But there are many uncertainties, before Afghanistan’s membership is possible, various internal crises must be resolved. Even a framework in the form of BRICS+ is not practically possible at this stage, due to the continuing US sanctions on Afghanistan, making China’s SOEs wary of being caught in secondary measures.
Most BRICS members give priority to economic interests in their foreign policy, and are not keen in undertaking unilateral and extensive economic investments into Afghanistan without maximum negation of risk.
However, there is some trade recovery. The World Bank announced a 90% increase in Afghanistan’s exports of US$1.7 billion in the first nine months of 2022, and from January to June 2022, Afghanistan imported US$2.9 billion worth of goods.
The Taliban called the exports an “unprecedented step” in the history of Afghanistan’s trade, but improvement and increase in exports, an increase in domestic financial income in 2022; the stability of the exchange rate, and the reduction of inflation are all influenced by significant billion-dollar international aid in 2022.
In fact, the downward trend of the economy continues. After 30-35 percent of GDP decreases in 2021, Afghanistan’s GDP may continue to decrease. Afghanistan is one of the countries with the lowest per capita income in the world, and the number of Afghans in poverty may climb to 28-34 million. The sanctions are impacting ordinary men, women and children.
Meanwhile, any reduction in international aid would worsen Afghanistan’s economic outlook, gross domestic product and extreme poverty, and growth for 2023 and 2024. In addition to the banking and currency sanctions placed on Afghanistan, some of the key economic challenges in the financial system are low demand, the chronic shortage of capital and labor, a disorderly banking system, and an excessive reliance on natural resources. This wide variety of economic challenges and risk reduces the motivation of the BRICS members to accept Afghanistan as a partner at even a minimal level.
Despite the steps taken by the Afghan Taliban towards self-sufficiency, the willingness and ability of donors and aid may further decrease and worsen the economy. In addition, the economic future of Afghanistan depends on the recognition of the Taliban. The Taliban is still sanctioned by the United Nations, the resolutions of the United Nations Security Council and is blacklisted by the European Union. This is because it is suspected of being capable of hosting other Islamic militants such as Al Qaeda (who bombed the Twin Towers) in addition to ISIL.
From the point of view of many in BRICS, the Taliban government has no legal capacity due to the lack of international legitimacy, a lack of formation of a comprehensive government, (the Taliban have not yet progressed beyond an ‘interim government’ phase) and an overall lack of international attention, especially as the West is now caught up in a new conflict. This will create additional stresses.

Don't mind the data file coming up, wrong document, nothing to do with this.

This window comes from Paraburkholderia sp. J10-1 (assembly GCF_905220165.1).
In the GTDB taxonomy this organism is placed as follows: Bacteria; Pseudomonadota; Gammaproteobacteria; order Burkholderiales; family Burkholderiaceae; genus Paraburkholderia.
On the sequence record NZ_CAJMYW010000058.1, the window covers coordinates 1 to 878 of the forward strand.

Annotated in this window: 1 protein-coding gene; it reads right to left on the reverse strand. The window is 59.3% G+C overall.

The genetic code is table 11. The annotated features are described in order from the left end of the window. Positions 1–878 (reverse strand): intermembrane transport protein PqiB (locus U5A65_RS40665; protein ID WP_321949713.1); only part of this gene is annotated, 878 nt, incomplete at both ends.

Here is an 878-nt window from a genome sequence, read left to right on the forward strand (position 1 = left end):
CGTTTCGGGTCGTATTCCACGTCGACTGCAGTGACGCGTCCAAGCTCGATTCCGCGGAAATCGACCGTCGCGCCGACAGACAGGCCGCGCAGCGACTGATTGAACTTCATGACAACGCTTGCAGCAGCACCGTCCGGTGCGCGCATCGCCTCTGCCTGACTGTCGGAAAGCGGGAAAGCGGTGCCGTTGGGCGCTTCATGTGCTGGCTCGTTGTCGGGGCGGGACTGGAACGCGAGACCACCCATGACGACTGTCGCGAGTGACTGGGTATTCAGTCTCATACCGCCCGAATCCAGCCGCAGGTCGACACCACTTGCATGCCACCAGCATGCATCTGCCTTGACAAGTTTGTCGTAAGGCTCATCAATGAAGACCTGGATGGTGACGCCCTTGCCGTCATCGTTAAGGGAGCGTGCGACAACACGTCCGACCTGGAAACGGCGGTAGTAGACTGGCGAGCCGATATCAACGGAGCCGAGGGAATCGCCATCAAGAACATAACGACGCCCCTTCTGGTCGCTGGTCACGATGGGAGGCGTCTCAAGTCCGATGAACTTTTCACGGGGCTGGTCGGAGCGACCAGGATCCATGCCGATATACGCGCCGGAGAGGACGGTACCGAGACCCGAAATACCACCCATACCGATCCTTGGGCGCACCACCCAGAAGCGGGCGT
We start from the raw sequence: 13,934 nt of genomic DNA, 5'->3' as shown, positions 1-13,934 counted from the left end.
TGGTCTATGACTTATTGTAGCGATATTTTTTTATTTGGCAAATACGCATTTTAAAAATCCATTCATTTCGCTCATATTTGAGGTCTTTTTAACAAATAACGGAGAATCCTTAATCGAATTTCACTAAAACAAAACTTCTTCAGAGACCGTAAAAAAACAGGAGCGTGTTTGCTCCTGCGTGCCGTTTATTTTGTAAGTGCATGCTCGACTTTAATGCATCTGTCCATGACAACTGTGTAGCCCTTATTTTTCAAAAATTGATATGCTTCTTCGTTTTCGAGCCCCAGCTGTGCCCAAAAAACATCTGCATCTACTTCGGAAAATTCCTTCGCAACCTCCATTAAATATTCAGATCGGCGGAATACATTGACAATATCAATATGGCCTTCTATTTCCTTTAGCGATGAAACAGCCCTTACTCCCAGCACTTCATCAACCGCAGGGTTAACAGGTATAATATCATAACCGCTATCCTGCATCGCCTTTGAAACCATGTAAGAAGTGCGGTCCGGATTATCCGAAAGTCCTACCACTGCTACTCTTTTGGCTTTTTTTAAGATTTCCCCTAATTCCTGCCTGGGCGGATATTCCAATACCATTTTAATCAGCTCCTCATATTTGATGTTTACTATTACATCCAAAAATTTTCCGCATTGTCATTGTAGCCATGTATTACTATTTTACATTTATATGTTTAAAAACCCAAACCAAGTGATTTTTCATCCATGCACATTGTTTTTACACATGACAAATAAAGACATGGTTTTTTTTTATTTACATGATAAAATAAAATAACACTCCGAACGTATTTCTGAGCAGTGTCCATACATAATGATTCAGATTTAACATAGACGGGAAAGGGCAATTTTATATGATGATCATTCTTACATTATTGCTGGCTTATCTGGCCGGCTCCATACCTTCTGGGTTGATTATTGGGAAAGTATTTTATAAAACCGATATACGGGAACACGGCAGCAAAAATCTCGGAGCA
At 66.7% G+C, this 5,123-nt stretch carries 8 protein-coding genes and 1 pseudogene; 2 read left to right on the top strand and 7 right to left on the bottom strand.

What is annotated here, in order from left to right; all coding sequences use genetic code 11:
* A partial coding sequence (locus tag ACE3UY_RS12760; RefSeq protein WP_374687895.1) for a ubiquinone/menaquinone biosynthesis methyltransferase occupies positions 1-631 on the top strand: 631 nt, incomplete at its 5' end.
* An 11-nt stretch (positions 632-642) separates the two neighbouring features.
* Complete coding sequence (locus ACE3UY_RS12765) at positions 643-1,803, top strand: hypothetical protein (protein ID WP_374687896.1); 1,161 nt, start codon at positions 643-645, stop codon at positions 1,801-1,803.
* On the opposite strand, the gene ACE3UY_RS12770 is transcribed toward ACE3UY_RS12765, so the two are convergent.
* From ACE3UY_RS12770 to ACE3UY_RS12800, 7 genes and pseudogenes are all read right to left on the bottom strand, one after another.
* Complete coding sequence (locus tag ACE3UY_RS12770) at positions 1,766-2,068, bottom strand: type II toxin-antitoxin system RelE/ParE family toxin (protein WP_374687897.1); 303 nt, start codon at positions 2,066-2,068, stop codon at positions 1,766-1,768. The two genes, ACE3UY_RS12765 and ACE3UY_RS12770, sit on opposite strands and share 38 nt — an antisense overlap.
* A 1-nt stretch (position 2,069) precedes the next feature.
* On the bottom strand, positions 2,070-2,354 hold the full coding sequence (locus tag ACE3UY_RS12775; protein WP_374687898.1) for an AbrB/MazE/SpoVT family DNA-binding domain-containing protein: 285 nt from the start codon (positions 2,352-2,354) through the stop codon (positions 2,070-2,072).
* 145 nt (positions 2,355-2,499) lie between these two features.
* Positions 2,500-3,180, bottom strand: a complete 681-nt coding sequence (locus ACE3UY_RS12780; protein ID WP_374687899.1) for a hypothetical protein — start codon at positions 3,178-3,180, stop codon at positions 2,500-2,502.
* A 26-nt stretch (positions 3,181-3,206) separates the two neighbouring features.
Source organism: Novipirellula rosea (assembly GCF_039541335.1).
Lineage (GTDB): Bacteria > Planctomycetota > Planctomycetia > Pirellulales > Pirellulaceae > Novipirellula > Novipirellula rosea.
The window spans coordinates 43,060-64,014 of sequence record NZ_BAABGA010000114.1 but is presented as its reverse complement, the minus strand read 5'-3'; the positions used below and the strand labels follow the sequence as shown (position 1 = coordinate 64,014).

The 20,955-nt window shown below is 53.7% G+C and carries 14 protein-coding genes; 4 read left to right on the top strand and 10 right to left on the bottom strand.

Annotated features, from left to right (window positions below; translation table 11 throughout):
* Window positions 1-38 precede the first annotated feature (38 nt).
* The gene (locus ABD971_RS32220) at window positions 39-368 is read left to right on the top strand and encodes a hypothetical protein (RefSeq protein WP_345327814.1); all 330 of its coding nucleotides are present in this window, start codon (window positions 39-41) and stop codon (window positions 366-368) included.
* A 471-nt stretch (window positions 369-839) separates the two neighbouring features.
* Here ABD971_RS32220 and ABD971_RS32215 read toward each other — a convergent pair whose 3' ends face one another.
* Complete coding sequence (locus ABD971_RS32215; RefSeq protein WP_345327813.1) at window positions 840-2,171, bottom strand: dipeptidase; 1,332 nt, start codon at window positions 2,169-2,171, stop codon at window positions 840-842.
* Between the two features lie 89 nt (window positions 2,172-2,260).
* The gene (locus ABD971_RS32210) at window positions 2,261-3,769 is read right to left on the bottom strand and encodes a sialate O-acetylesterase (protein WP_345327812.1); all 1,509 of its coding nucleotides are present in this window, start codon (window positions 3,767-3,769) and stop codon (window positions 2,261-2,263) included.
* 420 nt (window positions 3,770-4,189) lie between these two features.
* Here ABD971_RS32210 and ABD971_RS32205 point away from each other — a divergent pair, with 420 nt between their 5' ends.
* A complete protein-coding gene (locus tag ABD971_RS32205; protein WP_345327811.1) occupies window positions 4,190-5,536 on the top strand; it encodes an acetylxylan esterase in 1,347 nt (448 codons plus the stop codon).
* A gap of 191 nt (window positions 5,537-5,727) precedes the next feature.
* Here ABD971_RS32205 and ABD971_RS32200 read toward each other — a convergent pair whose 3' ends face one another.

The Afghan-BRICS Vision
By the end of 2023, another twelve countries may officially join the BRICS Plus (which may require renaming the bloc). This requires the determining of membership criteria and can be expected to slow down the membership process, while possibly ushering in alternative formats such as the “Friends Of BRICS” – a phrase already used by the Russian Foreign Minister, Sergey Lavrov this year.
Afghanistan meanwhile is a member of the SAARC Free Trade Bloc, which although somewhat dysfunctional does offer some trade advantages. SAARC includes Afghanistan, Bangladesh, Bhutan, India, Maldives, Nepal, Pakistan, and Sri Lanka, with members benefiting from several bilateral and multilateral free trade agreements (FTAs). These also include the India-Afghanistan Preferential Trade Agreement (PTA).
Trade between these countries stood at US$31 billion in 2020. Regional multilateral agreements include the South Asian Free Trade Area (SAFTA), SAARC Preferential Trading Arrangement (SAPTA), and the Asia Pacific Trade Agreement (APTA). India especially is likely to push Kabul to utilise the SAARC mechanisms to increase trade. Pakistan however will do what it can to minimise New Delhi’s clout with Kabul while promoting its own trade agenda. Kabul gets caught in the middle of the India-Pakistan rivalry with both sides cancelling each other out.
Although minimal acceptance as a “partner”, “observer” or “friend” can have various economic consequences for Afghanistan, by following up the determination of principles, standards, criteria, and procedures, the process of accepting Afghanistan may not be realized in the short and medium term. It is more likely to require significant economic reforms and more and longer negotiations for any form of realistic participation.
This means that the complete acceptance of Afghanistan in the core of BRICS in the short term seems highly unlikely, but there are still hopes for Afghanistan’s presence in BRICS+ or BRICS friends in the coming years. Tell-tale signs will be the success – or not – of China’s new BRI adventures in Afghanistan as part of CPEC. If Beijing can pull that off, BRICS Plus for Afghanistan may become a more realistic goal.